How did early photography influence painters of the time? It’s a great question and is the jumping off point for this exhibition.
We’ve had a lot of exhibitions of early photography. There’s one on at the Science Museum Media Space right now, we’ve recently had a double header of Julia Margaret Cameron and Tate’s own Salt and Silver wasn’t too long ago.
But here we’re promised a new angle and the first room shows sketches, paintings and photographs side by side. We see how painters used photography to capture the details of images and as inspiration for their works. It’s an interesting topic but there’s nothing on the walls that really grabs the visitor. Insight is great for a book, but for an exhibition the viewer is also expecting art that grabs them and pulls them in.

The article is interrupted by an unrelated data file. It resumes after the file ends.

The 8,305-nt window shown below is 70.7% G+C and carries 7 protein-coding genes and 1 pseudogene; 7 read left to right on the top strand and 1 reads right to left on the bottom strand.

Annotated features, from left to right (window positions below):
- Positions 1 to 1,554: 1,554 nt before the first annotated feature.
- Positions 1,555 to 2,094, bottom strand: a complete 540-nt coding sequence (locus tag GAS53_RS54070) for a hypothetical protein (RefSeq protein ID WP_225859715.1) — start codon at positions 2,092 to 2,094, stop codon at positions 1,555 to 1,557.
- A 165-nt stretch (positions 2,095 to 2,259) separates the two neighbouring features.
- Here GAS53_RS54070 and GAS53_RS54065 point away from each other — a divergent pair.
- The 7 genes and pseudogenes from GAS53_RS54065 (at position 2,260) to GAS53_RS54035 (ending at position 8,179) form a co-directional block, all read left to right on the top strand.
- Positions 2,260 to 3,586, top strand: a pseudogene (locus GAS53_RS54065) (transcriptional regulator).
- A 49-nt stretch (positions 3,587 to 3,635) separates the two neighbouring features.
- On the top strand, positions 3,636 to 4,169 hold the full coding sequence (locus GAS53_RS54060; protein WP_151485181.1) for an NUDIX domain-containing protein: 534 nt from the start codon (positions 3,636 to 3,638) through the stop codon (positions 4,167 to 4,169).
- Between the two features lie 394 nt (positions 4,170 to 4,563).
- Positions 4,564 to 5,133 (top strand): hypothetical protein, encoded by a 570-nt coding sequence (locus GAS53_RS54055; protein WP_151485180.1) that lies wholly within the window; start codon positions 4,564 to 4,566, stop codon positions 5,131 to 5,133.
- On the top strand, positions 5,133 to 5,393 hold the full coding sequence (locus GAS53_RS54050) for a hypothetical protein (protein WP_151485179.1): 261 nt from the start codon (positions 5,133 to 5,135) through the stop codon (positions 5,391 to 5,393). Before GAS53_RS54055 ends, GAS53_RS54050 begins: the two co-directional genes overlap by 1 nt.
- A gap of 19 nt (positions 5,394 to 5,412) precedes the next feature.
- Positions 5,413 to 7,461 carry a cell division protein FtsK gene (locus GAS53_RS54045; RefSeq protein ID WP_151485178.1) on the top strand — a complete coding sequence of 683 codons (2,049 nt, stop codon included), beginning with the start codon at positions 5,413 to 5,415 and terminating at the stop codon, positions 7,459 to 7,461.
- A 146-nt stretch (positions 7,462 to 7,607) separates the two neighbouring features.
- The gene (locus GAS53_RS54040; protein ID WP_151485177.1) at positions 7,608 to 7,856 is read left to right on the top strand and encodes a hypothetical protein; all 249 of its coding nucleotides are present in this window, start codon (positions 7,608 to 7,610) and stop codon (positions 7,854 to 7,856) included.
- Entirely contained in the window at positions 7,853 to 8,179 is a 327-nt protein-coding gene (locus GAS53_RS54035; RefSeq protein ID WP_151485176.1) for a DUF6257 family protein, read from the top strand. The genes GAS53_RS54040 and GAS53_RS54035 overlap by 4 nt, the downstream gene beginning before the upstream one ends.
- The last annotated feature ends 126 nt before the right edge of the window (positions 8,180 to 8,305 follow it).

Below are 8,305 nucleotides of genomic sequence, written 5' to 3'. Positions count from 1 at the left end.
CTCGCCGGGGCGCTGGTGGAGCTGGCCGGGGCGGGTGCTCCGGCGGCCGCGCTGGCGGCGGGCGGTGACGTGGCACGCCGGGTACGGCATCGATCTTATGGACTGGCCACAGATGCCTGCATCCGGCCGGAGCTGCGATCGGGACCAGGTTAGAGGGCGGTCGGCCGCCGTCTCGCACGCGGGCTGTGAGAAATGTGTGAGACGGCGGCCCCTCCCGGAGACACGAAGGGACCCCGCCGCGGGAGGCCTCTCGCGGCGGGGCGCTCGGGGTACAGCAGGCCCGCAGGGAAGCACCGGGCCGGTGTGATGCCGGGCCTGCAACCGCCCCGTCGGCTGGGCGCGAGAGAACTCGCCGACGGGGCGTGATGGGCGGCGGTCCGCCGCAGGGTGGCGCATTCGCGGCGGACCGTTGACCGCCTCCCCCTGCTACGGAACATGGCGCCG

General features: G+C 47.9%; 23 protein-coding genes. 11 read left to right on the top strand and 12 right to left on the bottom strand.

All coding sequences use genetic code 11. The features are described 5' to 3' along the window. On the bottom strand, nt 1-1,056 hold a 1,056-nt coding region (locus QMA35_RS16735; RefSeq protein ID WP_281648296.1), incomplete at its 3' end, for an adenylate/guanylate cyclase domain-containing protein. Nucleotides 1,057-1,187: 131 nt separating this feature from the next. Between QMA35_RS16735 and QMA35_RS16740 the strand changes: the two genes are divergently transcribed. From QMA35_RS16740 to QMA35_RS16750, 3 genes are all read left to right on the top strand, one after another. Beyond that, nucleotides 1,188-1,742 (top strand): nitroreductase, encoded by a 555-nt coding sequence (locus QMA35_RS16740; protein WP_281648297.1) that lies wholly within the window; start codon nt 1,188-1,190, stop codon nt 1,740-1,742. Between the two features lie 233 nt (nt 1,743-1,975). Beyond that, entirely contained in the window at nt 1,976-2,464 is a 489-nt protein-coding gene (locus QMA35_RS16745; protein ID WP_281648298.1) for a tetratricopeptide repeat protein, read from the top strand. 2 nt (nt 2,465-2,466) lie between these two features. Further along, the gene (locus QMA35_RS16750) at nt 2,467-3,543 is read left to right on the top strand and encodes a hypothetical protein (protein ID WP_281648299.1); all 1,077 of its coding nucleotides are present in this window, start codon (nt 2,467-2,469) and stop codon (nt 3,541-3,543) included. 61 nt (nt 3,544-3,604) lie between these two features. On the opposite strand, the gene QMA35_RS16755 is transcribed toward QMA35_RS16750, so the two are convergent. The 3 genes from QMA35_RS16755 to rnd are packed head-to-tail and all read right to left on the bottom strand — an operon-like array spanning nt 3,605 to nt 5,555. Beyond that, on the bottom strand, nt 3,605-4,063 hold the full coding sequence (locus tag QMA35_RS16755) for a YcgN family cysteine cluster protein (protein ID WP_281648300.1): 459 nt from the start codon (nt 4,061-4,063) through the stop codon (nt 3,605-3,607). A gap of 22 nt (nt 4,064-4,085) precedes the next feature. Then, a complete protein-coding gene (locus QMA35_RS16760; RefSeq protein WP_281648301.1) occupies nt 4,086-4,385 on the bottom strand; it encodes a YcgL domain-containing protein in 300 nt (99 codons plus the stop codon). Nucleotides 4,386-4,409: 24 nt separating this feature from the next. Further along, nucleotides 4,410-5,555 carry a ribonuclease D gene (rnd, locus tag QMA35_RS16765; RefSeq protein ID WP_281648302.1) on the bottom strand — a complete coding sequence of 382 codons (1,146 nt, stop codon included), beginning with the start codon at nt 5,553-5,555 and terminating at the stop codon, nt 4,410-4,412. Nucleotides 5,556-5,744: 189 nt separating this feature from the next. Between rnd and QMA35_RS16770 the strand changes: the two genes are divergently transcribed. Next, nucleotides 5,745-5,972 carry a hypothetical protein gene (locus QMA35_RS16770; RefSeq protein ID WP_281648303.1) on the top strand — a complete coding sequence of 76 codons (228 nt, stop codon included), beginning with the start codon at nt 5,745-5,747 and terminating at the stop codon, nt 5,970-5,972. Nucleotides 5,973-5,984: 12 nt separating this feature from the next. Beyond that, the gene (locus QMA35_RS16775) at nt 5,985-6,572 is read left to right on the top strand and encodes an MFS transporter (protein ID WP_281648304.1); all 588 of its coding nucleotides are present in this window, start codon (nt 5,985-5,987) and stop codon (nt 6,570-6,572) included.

Even the usually reliable John Everett Millais’ disappoints with his Woodsman’s Daughter, which feels too twee. So we’re reliant on two great Rossetti’s including his fantastic Mariana and an excellent Sargent to save the day. But they are outnumbered by works that I simply drifted by as they don’t stand out at all.
This is yet another Tate Britain academic exhibition which falls short of expectations. It’s by no means as bad as the abhorrent Conceptual Art in Britain but this is another sign that Tate Britain is refusing to learn from its failings. I can only hope that it does learn the error of its ways before visitor numbers fall so low that nobody is around to see it improve.
Image is The Bow Net by Thomas Frederick Goodall, courtesy Walker Art Gallery.